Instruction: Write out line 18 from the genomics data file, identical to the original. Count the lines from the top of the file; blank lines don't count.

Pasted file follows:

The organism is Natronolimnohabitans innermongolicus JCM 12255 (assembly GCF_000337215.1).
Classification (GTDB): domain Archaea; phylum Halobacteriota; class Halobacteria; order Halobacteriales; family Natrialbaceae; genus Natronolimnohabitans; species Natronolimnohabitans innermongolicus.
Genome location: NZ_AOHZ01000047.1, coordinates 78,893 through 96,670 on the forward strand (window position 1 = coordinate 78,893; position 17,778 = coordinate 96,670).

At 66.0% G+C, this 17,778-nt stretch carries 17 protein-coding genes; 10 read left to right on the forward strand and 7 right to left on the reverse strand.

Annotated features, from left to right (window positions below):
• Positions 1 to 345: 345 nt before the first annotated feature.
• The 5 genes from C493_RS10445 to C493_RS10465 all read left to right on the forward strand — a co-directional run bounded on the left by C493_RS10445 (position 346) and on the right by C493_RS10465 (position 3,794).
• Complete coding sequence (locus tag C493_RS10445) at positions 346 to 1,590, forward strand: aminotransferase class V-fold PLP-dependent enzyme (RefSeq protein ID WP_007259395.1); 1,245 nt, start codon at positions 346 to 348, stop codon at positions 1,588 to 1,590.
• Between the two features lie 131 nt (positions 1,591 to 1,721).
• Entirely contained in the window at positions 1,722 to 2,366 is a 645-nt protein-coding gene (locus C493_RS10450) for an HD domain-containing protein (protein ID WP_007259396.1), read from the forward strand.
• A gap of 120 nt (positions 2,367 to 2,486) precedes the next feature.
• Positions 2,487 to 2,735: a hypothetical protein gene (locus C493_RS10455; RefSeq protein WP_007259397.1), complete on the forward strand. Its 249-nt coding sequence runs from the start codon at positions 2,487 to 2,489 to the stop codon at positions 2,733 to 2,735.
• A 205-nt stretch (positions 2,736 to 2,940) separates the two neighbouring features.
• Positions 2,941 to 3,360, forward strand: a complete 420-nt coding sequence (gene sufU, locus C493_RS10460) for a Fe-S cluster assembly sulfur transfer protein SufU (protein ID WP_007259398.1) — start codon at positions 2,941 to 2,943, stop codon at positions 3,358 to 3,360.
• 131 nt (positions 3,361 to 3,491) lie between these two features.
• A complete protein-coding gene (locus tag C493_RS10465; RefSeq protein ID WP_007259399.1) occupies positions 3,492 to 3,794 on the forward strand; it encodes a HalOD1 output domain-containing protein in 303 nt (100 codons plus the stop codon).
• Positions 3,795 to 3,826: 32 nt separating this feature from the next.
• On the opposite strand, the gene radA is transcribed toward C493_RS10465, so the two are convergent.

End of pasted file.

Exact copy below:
• On the opposite strand, the gene radA is transcribed toward C493_RS10465, so the two are convergent.